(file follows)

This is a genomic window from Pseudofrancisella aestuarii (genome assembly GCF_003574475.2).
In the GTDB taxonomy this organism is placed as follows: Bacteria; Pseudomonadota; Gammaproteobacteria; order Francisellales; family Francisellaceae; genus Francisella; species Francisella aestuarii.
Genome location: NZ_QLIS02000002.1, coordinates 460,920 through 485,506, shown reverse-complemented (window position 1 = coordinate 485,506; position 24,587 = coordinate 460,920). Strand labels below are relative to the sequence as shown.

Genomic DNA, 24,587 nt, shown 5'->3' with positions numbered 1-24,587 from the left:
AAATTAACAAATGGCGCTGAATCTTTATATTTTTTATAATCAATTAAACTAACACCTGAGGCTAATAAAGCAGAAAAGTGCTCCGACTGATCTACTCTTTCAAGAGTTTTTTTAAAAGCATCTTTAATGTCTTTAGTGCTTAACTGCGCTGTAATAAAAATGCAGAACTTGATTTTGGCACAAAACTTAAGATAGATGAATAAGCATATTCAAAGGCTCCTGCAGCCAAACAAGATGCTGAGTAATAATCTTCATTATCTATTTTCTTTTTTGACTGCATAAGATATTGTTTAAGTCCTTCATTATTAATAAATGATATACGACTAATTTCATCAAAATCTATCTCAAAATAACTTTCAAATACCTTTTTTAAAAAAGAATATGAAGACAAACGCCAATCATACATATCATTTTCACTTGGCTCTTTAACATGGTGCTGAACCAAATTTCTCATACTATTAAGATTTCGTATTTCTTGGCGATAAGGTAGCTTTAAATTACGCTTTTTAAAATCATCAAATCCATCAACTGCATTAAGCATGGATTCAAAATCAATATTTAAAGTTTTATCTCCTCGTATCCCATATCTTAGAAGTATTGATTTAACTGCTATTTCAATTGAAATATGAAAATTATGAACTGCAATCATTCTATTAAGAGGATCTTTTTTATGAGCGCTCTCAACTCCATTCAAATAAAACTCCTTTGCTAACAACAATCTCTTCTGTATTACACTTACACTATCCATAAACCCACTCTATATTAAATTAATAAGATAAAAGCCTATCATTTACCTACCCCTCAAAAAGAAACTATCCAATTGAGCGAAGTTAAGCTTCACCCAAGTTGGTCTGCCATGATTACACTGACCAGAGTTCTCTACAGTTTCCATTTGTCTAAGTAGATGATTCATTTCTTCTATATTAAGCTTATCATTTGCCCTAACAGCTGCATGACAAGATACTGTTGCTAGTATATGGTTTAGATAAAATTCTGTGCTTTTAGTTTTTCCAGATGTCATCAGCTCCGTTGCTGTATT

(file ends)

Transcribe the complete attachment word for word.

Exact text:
This is a genomic window from Pseudofrancisella aestuarii (genome assembly GCF_003574475.2).
In the GTDB taxonomy this organism is placed as follows: Bacteria; Pseudomonadota; Gammaproteobacteria; order Francisellales; family Francisellaceae; genus Francisella; species Francisella aestuarii.
Genome location: NZ_QLIS02000002.1, coordinates 460,920 through 485,506, shown reverse-complemented (window position 1 = coordinate 485,506; position 24,587 = coordinate 460,920). Strand labels below are relative to the sequence as shown.

Genomic DNA, 24,587 nt, shown 5'->3' with positions numbered 1-24,587 from the left:
AAATTAACAAATGGCGCTGAATCTTTATATTTTTTATAATCAATTAAACTAACACCTGAGGCTAATAAAGCAGAAAAGTGCTCCGACTGATCTACTCTTTCAAGAGTTTTTTTAAAAGCATCTTTAATGTCTTTAGTGCTTAACTGCGCTGTAATAAAAATGCAGAACTTGATTTTGGCACAAAACTTAAGATAGATGAATAAGCATATTCAAAGGCTCCTGCAGCCAAACAAGATGCTGAGTAATAATCTTCATTATCTATTTTCTTTTTTGACTGCATAAGATATTGTTTAAGTCCTTCATTATTAATAAATGATATACGACTAATTTCATCAAAATCTATCTCAAAATAACTTTCAAATACCTTTTTTAAAAAAGAATATGAAGACAAACGCCAATCATACATATCATTTTCACTTGGCTCTTTAACATGGTGCTGAACCAAATTTCTCATACTATTAAGATTTCGTATTTCTTGGCGATAAGGTAGCTTTAAATTACGCTTTTTAAAATCATCAAATCCATCAACTGCATTAAGCATGGATTCAAAATCAATATTTAAAGTTTTATCTCCTCGTATCCCATATCTTAGAAGTATTGATTTAACTGCTATTTCAATTGAAATATGAAAATTATGAACTGCAATCATTCTATTAAGAGGATCTTTTTTATGAGCGCTCTCAACTCCATTCAAATAAAACTCCTTTGCTAACAACAATCTCTTCTGTATTACACTTACACTATCCATAAACCCACTCTATATTAAATTAATAAGATAAAAGCCTATCATTTACCTACCCCTCAAAAAGAAACTATCCAATTGAGCGAAGTTAAGCTTCACCCAAGTTGGTCTGCCATGATTACACTGACCAGAGTTCTCTACAGTTTCCATTTGTCTAAGTAGATGATTCATTTCTTCTATATTAAGCTTATCATTTGCCCTAACAGCTGCATGACAAGATACTGTTGCTAGTATATGGTTTAGATAAAATTCTGTGCTTTTAGTTTTTCCAGATGTCATCAGCTCCGTTGCTGTATT